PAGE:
Searching over 5,500,000 cases.

Buy This Entire Record For $7.95

Official citation and/or docket number and footnotes (if any) for this case available with purchase.

Learn more about what you receive with purchase of this case.

Little v. Scheu


SEPTEMBER 23, 1968.




Appeal from the Circuit Court of Cook County; the Hon. WILBERT F. CROWLEY, Judge, presiding. Affirmed.


Rehearing denied October 23, 1968.

This is a personal injury action in which the jury returned a $30,000 general verdict for plaintiff. The jury also answered a special interrogatory and found that plaintiff was "guilty of contributory negligence which proximately caused the injuries complained of." The court entered a judgment in favor of the defendant. Plaintiff appeals from an order which denied his post-trial motion that the court set aside the answer to the special interrogatory as being against the manifest weight of the evidence.

On October 2, 1962, at approximately 9:45 p.m., plaintiff, an eastbound pedestrian in the east-west crosswalk on the south of the intersection of Chicago and Michigan Avenues, was struck by defendant's automobile, northbound on Michigan Avenue. At that point Michigan Avenue runs north and south and Chicago Avenue runs east and west. The total width of Michigan Avenue at the intersection was 88.4 feet. There was a safety island in the south center of Michigan Avenue, which separated north and southbound traffic. It was five feet in width and extended six or eight feet into the south east-west crosswalk. It was 41 feet from the west curb of Michigan Avenue to the west curb of the safety island, plus 42 feet from the east curb of the island to the east curb of Michigan Avenue. There were three traffic lanes in addition to a left-turn lane for northbound traffic on Michigan Avenue. There were traffic light control signals on the southwest corner and on the southeast corner of Michigan Avenue. On the island was mounted a traffic control signal for north-southbound traffic, in addition to a left-turn signal for Michigan Avenue northbound traffic intending to make a left turn into Chicago Avenue at the intersection.

Plaintiff testified that it was raining that night, and he was wearing a light-colored raincoat. He had alighted from an eastbound Chicago Avenue bus at the southwest corner of Chicago and Michigan Avenues. After he purchased a newspaper on the southwest corner of the intersection, he observed that the traffic light on the east side of Michigan Avenue controlling east-west traffic was red. In addition to plaintiff there were about a half-dozen people on the west side of Michigan Avenue waiting for the light to change to green. When the light turned green, the group proceeded to cross Michigan from the west side of the street to the east side, and plaintiff started to cross the street behind them in the marked crosswalk.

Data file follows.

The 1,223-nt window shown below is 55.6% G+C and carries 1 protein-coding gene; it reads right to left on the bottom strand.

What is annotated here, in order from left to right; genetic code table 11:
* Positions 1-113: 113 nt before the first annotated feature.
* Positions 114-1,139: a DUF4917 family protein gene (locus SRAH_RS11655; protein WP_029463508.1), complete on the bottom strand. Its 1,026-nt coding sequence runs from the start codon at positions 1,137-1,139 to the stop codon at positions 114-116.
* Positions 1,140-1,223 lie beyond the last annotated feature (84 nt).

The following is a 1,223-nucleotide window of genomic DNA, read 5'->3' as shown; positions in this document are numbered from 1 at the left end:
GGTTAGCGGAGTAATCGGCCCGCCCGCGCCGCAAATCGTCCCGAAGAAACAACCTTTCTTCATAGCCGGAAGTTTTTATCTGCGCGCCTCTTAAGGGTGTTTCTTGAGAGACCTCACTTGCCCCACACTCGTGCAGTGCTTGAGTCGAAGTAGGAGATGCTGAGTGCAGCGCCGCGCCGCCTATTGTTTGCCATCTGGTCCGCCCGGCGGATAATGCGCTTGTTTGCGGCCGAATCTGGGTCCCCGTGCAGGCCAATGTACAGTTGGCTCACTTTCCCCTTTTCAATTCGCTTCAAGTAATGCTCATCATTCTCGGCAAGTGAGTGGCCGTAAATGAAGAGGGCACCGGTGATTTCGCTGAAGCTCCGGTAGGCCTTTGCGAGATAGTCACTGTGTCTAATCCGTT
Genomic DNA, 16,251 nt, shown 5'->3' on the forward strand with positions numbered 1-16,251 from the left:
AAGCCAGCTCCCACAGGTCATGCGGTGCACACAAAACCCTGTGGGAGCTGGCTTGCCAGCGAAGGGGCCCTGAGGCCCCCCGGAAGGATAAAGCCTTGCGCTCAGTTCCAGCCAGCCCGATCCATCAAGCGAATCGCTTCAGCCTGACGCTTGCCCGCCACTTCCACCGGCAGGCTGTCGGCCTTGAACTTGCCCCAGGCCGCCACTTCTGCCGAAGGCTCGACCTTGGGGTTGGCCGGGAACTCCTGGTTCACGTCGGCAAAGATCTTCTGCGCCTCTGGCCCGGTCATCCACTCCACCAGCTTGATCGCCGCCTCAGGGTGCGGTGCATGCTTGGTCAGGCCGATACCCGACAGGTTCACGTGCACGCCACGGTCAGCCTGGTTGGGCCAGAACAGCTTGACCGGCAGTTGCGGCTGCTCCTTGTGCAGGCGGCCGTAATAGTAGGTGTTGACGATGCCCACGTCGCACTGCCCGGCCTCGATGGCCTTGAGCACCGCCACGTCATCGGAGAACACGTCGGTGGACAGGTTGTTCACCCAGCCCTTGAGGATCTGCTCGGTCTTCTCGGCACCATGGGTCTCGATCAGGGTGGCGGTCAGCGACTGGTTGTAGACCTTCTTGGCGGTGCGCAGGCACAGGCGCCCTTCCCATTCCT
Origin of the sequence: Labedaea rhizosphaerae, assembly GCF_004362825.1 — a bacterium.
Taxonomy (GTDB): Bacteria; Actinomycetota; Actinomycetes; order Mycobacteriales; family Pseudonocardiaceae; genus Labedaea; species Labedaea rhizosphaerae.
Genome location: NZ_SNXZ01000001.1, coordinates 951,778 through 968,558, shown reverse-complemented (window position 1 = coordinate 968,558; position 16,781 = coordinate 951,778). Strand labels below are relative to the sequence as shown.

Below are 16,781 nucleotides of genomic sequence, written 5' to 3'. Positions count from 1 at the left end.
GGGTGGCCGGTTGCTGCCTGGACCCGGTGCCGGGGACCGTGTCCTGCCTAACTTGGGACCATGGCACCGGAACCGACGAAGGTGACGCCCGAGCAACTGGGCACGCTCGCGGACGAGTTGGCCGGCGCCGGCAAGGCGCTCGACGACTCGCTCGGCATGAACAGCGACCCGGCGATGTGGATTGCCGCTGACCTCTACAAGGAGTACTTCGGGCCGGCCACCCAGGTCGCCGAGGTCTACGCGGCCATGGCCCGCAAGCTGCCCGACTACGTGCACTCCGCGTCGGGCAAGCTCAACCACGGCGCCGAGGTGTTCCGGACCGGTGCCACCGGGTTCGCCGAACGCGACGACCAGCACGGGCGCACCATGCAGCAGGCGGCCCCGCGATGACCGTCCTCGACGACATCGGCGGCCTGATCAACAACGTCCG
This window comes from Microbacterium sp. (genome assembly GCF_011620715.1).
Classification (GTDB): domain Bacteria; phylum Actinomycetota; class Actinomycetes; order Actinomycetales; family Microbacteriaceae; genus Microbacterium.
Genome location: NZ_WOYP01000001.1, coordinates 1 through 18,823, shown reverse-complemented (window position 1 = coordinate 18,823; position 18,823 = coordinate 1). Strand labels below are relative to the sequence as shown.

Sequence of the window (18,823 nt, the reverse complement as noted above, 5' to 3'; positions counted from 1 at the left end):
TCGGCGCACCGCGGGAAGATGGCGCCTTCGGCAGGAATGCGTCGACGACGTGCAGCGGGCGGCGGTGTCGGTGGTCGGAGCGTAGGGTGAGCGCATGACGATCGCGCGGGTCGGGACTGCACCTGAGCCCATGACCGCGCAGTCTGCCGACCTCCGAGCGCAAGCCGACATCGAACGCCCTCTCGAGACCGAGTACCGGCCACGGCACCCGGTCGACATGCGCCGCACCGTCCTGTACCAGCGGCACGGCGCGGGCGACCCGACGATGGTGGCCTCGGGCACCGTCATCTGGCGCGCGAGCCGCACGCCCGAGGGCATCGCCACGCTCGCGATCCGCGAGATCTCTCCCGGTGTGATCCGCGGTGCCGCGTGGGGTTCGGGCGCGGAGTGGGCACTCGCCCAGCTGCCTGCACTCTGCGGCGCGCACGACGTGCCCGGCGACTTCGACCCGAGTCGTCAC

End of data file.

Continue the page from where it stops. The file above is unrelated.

When plaintiff was more than half way across Michigan Avenue, the east-west traffic light began to flicker or change, and plaintiff hastened his step to try to complete crossing the street. Plaintiff did not slacken or slow down his gait at any time. He did not step onto the safety island — "I stepped around the island to the north." He was "about six or eight feet from the east curb" when defendant's car knocked him to the pavement. Defendant's car was traveling northbound in the lane nearest the east curb. There were no cars ahead of defendant's car, and when plaintiff started to hurry, defendant's car was about 20 to 30 feet away from him.

Occurrence witnesses for plaintiff included Joe W. Gound and Fay Eckman Javor. Mr. Gound, who was driving an automobile northbound on Michigan Avenue, testified that the light for northbound traffic on Michigan Avenue was green when he was about 50 yards from the south crosswalk. The car in front of him was either stopped or had reached the intersection before him and did not proceed on the green light. Gound slowed down to a full stop. He was in the second lane from the center of the street. There was another car stopped immediately to his left. He stated, "I had occasion to notice a pedestrian within the crosswalk as I was stopped there. . . . I would say he was running, going east." The pedestrian was 20 or 25 feet to the west of his car. "I continued to watch the pedestrian. . . . He ran in front of the car that was next to me, to my left, he ran in front of my car, and he was struck by a car to my right. I did not see the car to my right at any time before the collision. I actually saw the impact between the pedestrian and the car to my right." At the time of the impact his car and the car to his left were stopped. He stated the point of impact was about 20 feet from the east curb of Michigan Avenue, and defendant's car was going between 5 and 10 miles an hour.

On cross-examination, he testified that plaintiff was 10 feet to the west of the safety island when he first saw him. Plaintiff was running and continued to run the whole time that he kept him under observation. He further stated that the north-south light never changed its color (green) from the first time he saw it, and it turned red after the occurrence.